Reports from independent group looking into shadow flipping tell differing stories

It’s a tale of two reports, both from an independent advisory group looking at allegations made against British Columbia’s real estate industry to the Chair of the Real Estate Council of B.C.

The group chaired by real estate superintendent Carolyn Rogers was appointed by the council in February to improve consumer protection and strengthen public confidence in the real estate industry.

This month, Rogers penned two reports to Real Estate Council of B.C. Chair Marylou Leslie.

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Neither report has definitive answers on how to stop realtors from unethically profiting by flipping home sales contracts before the closing date.

While both reports reaffirm concerns over shadow flipping, the report dated April 8 admits the advisory group had met only three times, not enough to make any initial recommendations.

“It just doesn’t seem like a lot of work is being done,” NDP housing critic David Eby said.

A follow-up report dated April 12 omitted the fact that the advisory group’s first two meetings were spent with the real estate council it’s supposed to investigate, hearing presentations on how the regulatory system works and where the gaps may be.

“I don’t quite understand how they reconcile that independent role with the fact that two out of their three meetings have been briefings by the real estate council,” Eby said.

The advisory group will be focusing on the abuse of assignment contracts and double-ended deals where a realtor represents both buyer and seller. It will also look at stiffer penalties, regulatory overlap with real estate boards and associations, and whether the Real Estate Council of B.C. can continue to self-regulate.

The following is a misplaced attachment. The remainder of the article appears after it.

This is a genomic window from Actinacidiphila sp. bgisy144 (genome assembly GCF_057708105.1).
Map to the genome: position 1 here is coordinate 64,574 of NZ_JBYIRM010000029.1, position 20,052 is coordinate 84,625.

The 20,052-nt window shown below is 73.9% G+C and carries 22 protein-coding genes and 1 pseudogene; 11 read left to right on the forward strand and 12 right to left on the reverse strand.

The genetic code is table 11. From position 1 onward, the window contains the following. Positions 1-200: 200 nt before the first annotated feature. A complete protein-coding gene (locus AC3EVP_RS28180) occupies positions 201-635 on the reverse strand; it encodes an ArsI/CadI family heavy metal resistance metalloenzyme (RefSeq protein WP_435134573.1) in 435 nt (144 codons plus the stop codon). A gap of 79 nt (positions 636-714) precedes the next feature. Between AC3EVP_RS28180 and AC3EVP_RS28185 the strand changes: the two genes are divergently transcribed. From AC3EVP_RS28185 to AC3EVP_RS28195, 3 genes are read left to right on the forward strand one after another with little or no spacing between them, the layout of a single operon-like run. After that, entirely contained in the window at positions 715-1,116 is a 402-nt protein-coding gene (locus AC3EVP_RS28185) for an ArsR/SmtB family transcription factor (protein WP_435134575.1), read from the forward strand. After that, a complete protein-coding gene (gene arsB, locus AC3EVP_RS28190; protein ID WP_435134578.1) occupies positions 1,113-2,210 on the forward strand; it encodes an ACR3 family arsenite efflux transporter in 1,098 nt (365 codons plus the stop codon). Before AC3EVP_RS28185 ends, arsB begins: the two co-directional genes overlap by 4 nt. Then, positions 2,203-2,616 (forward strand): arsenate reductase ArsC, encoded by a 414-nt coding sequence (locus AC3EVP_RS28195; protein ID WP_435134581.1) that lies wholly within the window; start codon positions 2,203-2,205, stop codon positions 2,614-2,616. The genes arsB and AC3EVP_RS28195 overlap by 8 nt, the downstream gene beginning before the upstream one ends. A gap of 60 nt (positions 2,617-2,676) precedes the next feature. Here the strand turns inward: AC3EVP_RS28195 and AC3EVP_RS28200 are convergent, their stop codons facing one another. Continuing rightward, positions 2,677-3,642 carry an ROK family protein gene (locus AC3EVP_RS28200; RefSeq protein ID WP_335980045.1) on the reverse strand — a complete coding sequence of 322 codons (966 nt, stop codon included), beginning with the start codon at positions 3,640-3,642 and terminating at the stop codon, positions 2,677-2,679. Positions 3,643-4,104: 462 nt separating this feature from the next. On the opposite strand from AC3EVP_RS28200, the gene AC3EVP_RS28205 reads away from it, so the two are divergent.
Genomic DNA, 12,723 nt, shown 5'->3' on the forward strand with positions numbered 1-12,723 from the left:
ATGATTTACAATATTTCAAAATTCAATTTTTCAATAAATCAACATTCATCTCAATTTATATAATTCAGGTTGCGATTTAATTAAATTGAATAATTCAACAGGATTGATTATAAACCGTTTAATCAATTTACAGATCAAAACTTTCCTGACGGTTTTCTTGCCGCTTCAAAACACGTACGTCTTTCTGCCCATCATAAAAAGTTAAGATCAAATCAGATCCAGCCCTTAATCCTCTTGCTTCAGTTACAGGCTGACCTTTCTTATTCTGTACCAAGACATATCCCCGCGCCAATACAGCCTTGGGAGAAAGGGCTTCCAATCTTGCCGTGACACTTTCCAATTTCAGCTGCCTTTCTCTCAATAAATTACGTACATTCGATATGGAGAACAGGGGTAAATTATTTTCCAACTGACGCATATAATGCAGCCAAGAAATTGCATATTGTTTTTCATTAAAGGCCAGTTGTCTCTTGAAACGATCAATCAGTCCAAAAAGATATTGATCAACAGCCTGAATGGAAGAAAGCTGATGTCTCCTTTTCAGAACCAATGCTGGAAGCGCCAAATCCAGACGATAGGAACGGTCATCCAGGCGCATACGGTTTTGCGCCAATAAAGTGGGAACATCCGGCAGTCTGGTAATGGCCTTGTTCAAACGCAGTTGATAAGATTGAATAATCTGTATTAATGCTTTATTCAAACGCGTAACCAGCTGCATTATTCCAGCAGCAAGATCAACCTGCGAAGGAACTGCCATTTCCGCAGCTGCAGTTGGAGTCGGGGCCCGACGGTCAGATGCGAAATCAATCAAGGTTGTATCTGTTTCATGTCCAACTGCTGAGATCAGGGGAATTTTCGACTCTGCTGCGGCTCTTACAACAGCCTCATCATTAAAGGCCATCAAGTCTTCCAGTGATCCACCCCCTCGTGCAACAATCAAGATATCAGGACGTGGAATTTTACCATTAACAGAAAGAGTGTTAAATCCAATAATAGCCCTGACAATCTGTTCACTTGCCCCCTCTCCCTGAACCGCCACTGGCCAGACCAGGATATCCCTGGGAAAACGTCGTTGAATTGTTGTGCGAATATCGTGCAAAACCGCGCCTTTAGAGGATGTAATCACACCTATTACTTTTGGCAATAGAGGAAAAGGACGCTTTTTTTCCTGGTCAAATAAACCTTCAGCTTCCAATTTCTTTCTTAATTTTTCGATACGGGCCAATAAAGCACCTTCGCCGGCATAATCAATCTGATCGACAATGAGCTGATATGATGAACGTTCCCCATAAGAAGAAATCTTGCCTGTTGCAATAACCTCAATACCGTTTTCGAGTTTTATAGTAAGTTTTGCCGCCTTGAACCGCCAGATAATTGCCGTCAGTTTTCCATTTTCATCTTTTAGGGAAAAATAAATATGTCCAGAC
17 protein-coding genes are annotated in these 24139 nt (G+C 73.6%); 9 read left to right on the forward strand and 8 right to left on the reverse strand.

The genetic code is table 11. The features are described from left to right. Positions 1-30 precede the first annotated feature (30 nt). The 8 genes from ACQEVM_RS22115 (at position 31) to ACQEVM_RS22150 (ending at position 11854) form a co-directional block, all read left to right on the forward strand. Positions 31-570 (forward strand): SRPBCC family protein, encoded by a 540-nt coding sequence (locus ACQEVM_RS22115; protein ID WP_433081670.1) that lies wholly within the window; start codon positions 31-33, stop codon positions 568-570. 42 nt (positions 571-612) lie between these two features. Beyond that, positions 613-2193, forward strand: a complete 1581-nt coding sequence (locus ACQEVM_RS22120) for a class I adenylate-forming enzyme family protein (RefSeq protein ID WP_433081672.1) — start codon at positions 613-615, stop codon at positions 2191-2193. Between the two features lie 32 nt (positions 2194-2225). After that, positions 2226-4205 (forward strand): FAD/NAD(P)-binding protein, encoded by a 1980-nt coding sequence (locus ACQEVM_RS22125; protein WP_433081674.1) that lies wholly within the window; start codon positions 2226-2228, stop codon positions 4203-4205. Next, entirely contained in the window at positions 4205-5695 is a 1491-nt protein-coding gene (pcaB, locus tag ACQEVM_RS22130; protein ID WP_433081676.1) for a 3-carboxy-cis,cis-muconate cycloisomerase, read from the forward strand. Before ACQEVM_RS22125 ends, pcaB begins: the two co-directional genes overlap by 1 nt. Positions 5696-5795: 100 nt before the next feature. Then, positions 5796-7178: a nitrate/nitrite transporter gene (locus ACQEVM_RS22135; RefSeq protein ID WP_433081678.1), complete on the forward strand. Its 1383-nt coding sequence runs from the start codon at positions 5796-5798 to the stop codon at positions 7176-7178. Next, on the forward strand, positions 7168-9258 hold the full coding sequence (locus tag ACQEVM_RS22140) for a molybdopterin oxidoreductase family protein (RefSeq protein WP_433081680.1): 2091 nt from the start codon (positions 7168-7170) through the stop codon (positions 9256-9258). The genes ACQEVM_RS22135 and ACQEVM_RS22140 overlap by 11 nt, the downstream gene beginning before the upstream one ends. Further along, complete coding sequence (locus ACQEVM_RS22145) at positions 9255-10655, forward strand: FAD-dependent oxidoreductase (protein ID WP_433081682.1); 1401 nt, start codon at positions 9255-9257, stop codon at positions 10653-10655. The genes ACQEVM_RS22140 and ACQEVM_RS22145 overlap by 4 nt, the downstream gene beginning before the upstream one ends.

There are no names of crooked realty firms in either report, nor are there numbers showing how often shadow flipping really occurs.

Those questions are left for the Real Estate Council of B.C.

“It is the council’s practice to publish any disciplinary decisions publicly,” Rogers said.

A final report with recommendations is due in early June.

The reports can be viewed here.

– With files from

Inclusion key to Sask. NDP leadership search according to insider

SASKATOON – The search for the next leader of Saskatchewan’s New Democratic Party (NDP) must be inclusive and wide-ranging, due in part to the number of its caucus members, according to a party insider.

“I think now is the time to open up the job applications process and ask everyone to apply,” said David McGrane, a political scientist at the University of Saskatchewan and a NDP member.

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    “We’re not in a position in our party where we can say listen, we only have ten candidates and that’s it,” he added, referencing the number of MLAs in the NDP’s caucus.

    READ MORE: Saskatchewan NDP Leader Cam Broten steps down after election loss

    Cam Broten resigned as leader Monday, after leading his party to a net gain of one seat in the recent provincial election. Broten was not among the 10 elected MLAs, as he narrowly lost his race in Saskatoon Westview to the Saskatchewan Party’s David Buckingham.

    The party will choose an interim leader in late April; however, it will likely take months until a permanent choice is made. McGrane said he hopes the search is inclusive and must feature a diverse slate of candidates.

    “I would go as far as to say that we shouldn’t have the leadership race if there’s not a woman in it as a candidate,” said McGrane.

    “I think having a First Nations person or a Métis person, it would be absolutely great.”

    Then there’s the question of ideology. McGrane said he didn’t believe a leadership race would splinter a party with some members who may hope its policy moves further to the left of the political spectrum.

    “Our party’s not going to move forward unless we debate issues and policies,” said McGrane.

    “Will there be disagreements? Undoubtedly there will be disagreements and that’s a good thing, that’s a healthy thing for a party.”

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